Another crash, this one startlingly close. Someone had thrown a chair through the next window along, carrying most of the broken glass and wooden dividers out into the street. He turned in time to see two of his mates leap through the window. There was no time for thoughts of rescuing others, he'd be lucky to save himself. Alex clambered out through the shattered window, heedless of the fresh cuts to his hands, and recoiled from the blast of heat that scorched his skin. He began to jog away from the lava, towards the city centre, but he made one crucial mistake; he looking back. The lava flow had accelerated as more rock poured into the channel, and the intense heat seemed to scorch his eyes. The world dissolved into pain as he tripped on a kerb and fell sprawling. The only mercy was that his suffering lasted only seconds before the lava washed over him. Well, that part of his suffering anyway. As everybody now knew, death was only a temporary respite.

MD 902 G-SYPS

Sergeant Webster groaned as he fought his way back to consciousness. His head throbbed with pain, which the pounding roar and ragged whine were only exacerbating. He forced his eyes open. The forward cockpit canopy was a crazy patchwork of cracks and holes. The helicopter seemed to have landed on a building… no, it was partially embedded in a saw-tooth roof. The rotors were still turning; the pilot was fiddling with the flight controls, but far from shutting down, he seemed to be trying to start one of the engines.

"Taranaski? What are you doing? We have to bail out."

Private Hughes' voice answered over the intercom. "Sir, Corporal Sinker has concussion and I think a dislocated shoulder. I broke my leg in the crash. There's no way we can make it before… well… look to your right."

Sergeant Webster twisted around to look behind the aircraft. The whole area was shrouded in smoke and flames, but one thing stood out very clearly; the river of lava pouring down the hill towards them. They weren't in its direct path, but that small mercy could buy them only minutes at best.

The whine from above intensified and took on a discordant, surging character. "Got it" yelled Taranaski. "Port turbine spooling up, hang on, I'm trying it again."

Peter waited for the rotor RPMs to build to the maximum then eased back on the collective. The Explorer trembled and began to lift. The crew could barely hear the cracks and squeals of strained metal over the din as the bird struggled to free herself from the twisted metal roof supports. The cabin tilted backwards and then halted, shuddering.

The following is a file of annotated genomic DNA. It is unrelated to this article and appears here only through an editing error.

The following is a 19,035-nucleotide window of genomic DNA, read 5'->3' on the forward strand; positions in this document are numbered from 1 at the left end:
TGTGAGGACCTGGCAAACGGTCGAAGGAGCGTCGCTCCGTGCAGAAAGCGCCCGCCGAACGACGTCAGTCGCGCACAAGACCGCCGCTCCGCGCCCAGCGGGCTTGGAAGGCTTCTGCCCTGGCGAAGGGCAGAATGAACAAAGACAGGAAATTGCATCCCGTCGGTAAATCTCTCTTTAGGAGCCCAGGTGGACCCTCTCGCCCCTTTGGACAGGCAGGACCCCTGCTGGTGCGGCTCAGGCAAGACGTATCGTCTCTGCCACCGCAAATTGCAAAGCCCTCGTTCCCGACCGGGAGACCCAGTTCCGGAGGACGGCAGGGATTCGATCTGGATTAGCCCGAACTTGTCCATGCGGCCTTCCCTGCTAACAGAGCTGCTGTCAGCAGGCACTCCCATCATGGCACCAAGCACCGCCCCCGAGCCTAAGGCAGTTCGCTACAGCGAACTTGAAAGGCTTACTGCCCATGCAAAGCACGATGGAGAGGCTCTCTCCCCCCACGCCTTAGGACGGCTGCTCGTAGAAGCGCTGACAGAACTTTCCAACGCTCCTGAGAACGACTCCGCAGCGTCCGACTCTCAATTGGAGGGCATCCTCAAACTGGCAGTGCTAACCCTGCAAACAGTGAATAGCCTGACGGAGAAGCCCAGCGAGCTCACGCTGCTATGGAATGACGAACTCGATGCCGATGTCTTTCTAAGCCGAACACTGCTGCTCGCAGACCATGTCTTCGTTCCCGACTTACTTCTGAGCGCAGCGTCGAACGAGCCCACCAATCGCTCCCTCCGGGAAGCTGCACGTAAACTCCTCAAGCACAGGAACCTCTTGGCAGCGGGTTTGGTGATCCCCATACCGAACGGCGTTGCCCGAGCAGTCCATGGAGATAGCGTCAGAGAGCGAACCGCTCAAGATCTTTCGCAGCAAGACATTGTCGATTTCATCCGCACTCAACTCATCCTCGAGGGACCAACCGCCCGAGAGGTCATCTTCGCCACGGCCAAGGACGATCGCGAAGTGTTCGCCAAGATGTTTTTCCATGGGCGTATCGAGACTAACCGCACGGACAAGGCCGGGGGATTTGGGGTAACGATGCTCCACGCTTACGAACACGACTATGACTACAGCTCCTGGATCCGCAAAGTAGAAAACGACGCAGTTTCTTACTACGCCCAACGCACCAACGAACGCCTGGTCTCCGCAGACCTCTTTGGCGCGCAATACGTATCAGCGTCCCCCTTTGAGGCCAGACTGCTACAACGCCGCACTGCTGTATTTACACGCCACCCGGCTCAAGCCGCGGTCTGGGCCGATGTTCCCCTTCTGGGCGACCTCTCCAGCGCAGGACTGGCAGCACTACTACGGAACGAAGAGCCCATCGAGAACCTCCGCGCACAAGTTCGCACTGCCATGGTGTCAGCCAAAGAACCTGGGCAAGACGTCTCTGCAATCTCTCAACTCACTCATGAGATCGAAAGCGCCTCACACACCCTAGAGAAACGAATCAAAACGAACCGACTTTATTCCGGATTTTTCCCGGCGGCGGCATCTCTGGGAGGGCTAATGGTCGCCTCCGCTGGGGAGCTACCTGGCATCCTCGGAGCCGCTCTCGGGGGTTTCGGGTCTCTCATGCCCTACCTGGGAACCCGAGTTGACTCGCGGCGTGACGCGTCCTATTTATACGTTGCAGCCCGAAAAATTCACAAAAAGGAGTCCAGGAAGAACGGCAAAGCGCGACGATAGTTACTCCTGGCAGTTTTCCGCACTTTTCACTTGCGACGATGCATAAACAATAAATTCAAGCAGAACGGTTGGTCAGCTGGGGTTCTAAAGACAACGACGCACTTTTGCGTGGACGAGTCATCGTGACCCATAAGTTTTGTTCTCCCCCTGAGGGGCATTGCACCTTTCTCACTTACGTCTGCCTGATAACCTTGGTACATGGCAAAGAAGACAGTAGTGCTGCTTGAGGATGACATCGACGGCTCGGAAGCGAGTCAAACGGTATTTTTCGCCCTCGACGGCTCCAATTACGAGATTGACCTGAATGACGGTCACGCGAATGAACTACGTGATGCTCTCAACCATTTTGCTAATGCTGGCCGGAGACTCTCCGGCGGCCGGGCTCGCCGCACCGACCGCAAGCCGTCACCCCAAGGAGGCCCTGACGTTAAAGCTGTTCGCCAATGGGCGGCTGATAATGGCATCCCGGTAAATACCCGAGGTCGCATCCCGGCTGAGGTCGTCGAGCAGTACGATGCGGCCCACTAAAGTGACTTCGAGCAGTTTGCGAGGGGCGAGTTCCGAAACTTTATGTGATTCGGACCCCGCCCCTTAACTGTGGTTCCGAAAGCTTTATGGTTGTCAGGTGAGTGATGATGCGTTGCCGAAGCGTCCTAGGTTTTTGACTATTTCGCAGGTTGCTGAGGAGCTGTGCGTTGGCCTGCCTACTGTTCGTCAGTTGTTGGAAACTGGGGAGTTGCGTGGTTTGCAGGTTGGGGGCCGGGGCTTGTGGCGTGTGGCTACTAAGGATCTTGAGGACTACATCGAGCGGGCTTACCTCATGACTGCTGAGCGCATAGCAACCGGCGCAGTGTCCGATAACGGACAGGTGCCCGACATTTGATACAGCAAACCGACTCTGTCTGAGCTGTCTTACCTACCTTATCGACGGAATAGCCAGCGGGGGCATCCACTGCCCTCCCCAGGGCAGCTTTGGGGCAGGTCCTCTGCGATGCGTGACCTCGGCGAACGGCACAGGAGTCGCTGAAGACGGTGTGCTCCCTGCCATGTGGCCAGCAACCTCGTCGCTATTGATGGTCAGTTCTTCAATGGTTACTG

Private Hughes pulled himself over to the gaping opening in the side of the aircraft; the door had been ripped off in the crash. Leaning out into the ferocious downwash, he could see the problem clearly. "It's no good sir. The skids are wedged in good. The forward struts have snapped but the rear ones are holding us fast." He looked up just in time to see another of the glowing rocks slam into a nearby apartment block, shattering the few remaining windows and starting fires across several floors.

He had to cut through those struts. What tools did he have? Just one. Jamie reached for a spare .50 cal magazine.

Royal Hallamshire Hospital, Western Sheffield

Rebecca Burdett stared out through the empty window frame at the vast lake of smoking lava that mere minutes before had been the university campus. From her vantage point on the seventeenth floor she could see countless human forms running, staggering and crawling away from the inferno. Everwhere she looked people were dying, caught by the flames, collapsing under the heat or obliterated by a flaming boulder.

She turned away. There was no doubt about it, the hospital had to be abandoned. The lava seemed to be flowing away from them for now, but several of the hospital buildings had been hit by the boulders and looked ready to collapse. The ground fires were advancing steadily despite the inrushing air and the earthquake showed no signs of abating.

The fire alarm was already blaring, but the nurses she could see were still transfixed by the scene outside. "Snap out of it! We have to move!" Rebecca sprinted through the ward to the reception area, where she snatched up the microphone for the P.A. system.